Why West Nile cases aren’t rising in Maricopa County despite wet winter

The county’s Vector Control Division deploys around 800 routine traps each week.
Published: Apr. 19, 2023 at 4:56 PM MST|Updated: Apr. 19, 2023 at 5:44 PM MST
Email This Link
Share on Pinterest
Share on LinkedIn

PHOENIX (3TV/CBS 5) - We usually don’t start worrying about mosquitoes until well into monsoon season, but this year, things are different after our rainy winter. “There has been a little increase in mosquito activities but mostly in areas with irrigation or accumulation of water,” said Johnny Diloné, a spokesman for the Maricopa County Environmental Services. The county’s Vector Control Division deploys around 800 routine traps each week. “In thousands of areas that we’ve identified throughout the years as problem areas of mosquito breeding and we monitor them monthly,” he said.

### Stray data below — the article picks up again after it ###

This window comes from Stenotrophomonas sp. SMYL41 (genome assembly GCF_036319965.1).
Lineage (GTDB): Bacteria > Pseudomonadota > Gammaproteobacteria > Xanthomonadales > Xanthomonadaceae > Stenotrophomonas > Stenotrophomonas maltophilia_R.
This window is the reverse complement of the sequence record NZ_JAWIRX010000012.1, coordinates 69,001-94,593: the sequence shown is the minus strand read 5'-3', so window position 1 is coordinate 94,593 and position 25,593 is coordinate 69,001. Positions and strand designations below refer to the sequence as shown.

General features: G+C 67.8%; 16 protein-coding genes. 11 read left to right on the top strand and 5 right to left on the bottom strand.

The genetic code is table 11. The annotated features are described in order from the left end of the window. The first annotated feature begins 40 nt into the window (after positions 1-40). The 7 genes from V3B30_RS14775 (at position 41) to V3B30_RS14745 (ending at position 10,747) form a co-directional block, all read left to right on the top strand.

That determines which areas need to be treated, which are both areas with high populations of the insects and locations with high numbers of mosquitoes carrying viruses. “We count them. We separate them by specie. The females are the ones that can carry viruses,” Diloné said.

So far this year, the Arizona Department of Health Services has only reported one case of West Nile, while Maricopa County says it hasn’t had any cases this year. 2021 was the largest year for West Nile cases in both mosquitoes and humans with almost 1,500 human cases in Maricopa County. “As we kept on getting more and more rain than whatever eggs were out there, mosquito eggs, they were washed away and washed out so that’s why we didn’t see so much of an increase in mosquito activity as folks were expecting,” Diloné said.

If there’s an area in your neighborhood with a lot of mosquitoes, Maricopa County has an area on its website to file that complaint.